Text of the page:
Vice President Biden and what is now more than a dozen Congressional Democrats are playing with political fire by refusing to attend the scheduled March 3 address by Benjamin Netanyahu to Congress.
Their absence will give Republicans a chance to showcase that which has become undeniably true but which may still be poorly understood by many American Jews: The best friends Israel has in America today are Republicans, not Democrats.
The traditional Jewish backing of Democrats is already eroding. Gallup polling shows a steady decline in Jewish support for Democrats and a corresponding increase in their support for Republicans. In just six years, identification with Democrats among Jews has dropped ten points, to 61 percent.
But the suspicions of some Jews about Republicans, and their susceptibility to caricatures about conservatives being, well, maniacs – and latently anti-semitic – run deep. I can’t prove it, but as an American conservative Jew, I can tell you this is my experience with my co-religionists.
What Jews will see March 3 is a Republican Party united in support of Israel’s leader, and Democrats, including the vice president of the United States, willing to insult him.
What these Democrats – caught up in their own foot stomping over House Speaker Boehner’s maneuver around the White House to bring Netanyahu to Congress – don’t fully understand is the deep emotional tie many Jews, particularly those middle aged and above, have to Israel.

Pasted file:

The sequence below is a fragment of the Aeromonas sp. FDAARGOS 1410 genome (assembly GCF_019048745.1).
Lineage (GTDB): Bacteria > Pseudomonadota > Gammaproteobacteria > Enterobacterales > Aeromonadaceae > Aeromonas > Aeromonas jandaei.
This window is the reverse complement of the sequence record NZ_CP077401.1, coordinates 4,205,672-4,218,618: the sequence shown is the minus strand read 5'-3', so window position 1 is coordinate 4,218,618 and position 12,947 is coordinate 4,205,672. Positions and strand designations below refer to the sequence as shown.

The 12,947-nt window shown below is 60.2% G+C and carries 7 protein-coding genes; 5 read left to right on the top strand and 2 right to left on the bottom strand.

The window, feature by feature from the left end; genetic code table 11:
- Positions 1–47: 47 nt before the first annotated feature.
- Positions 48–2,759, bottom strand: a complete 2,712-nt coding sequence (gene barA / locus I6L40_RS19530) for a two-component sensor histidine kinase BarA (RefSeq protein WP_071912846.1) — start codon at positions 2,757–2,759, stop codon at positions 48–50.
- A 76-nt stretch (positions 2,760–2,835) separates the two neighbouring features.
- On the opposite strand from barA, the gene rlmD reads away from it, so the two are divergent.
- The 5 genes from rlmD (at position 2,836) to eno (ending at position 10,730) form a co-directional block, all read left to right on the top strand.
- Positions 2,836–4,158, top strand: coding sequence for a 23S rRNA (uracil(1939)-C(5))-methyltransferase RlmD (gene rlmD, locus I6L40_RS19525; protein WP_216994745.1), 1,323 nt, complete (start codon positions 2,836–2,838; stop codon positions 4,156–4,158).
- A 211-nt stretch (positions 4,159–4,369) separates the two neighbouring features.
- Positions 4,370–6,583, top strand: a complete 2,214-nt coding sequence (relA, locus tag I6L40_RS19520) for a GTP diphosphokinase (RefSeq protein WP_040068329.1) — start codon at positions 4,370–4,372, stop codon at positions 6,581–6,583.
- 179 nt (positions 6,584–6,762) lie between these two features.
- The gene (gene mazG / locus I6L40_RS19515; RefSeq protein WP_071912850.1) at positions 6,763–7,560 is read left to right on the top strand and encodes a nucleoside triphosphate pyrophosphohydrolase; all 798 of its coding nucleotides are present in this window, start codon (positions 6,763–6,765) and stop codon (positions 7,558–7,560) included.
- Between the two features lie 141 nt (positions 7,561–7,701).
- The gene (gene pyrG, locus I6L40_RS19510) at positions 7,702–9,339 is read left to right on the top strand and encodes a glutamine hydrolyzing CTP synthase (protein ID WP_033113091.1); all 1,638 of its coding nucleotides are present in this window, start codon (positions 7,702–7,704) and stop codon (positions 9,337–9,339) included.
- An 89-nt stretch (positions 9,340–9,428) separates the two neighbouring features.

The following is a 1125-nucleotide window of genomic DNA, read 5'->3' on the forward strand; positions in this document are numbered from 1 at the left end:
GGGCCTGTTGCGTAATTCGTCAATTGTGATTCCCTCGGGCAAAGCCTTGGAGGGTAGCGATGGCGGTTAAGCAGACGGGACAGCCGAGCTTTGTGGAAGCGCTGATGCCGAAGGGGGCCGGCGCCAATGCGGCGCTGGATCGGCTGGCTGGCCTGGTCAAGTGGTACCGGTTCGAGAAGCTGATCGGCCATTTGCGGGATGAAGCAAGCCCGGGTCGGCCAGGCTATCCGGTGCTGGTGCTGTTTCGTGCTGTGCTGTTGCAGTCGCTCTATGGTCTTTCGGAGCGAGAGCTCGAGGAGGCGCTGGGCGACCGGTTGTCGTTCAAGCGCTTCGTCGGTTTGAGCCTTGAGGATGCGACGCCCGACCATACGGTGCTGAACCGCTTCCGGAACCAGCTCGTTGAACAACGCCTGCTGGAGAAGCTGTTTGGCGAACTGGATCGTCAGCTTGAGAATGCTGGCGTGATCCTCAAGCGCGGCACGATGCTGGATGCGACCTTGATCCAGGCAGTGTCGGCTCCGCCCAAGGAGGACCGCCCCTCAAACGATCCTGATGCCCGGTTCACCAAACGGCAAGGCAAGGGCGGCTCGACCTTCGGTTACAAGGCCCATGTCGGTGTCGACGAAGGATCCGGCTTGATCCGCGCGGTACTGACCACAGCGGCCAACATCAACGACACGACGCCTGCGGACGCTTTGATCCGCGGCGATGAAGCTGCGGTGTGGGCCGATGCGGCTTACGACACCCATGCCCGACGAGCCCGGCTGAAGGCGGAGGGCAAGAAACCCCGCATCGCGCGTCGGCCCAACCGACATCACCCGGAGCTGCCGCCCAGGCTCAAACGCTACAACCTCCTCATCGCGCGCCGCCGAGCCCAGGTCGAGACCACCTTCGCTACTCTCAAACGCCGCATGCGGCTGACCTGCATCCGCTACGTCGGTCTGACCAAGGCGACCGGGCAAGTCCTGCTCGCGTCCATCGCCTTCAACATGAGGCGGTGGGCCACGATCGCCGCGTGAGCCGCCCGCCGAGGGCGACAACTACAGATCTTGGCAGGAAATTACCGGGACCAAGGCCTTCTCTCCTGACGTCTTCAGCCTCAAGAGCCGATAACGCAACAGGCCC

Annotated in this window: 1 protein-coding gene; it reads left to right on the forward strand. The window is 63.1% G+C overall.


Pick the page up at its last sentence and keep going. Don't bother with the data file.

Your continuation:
There is a lingering sense of insecurity among Jews stemming from the Holocaust. Older Jews either experienced the Holocaust or know about close relatives who died in it. Those in middle age have heard these stories from family. And the young have at least read about it.
Many Jews, even in the greatest haven they have ever had, the United States of America, feel they can never know for sure that they are safe. The Jews of France and the rest of Europe are finding that out right now, and immigration to Israel from Europe is starting to boom.
This is sense of peril is exactly what Netanyahu will be addressing when he speaks to Congress. He won’t be there to discuss the items on the Seder plate. He will be warning of an existential threat posed by Iranian nuclear weapons to Israel, the country that is the ultimate guarantee for Jews.
It’s not clear at all that this will help Netanyahu in the upcoming Israeli elections. It seems pretty evident that he thinks he must speak about the danger, regardless of politics.
As Netanyahu speaks, American Jews will have to ask themselves if they really trust whatever deal President Obama is trying to work out with the Iranians, given Obama’s passivity toward threats and the lack of credibility his promises in other areas have had. And they will have to ask themselves whether they are okay with Democrats seeming so reluctant to hear Netanyahu out.
I don’t begrudge Democrats objecting to Netanyahu’s appearance. They have a right to their opinion. But to turn their back on an ally whose country is threatened with obliteration is not, shall we say, kosher.
And it may well not be kosher with Jewish voters, who may come to understand what I have experienced constantly: The sincere, abiding and even emotional commitment to Israel on the part of conservatives.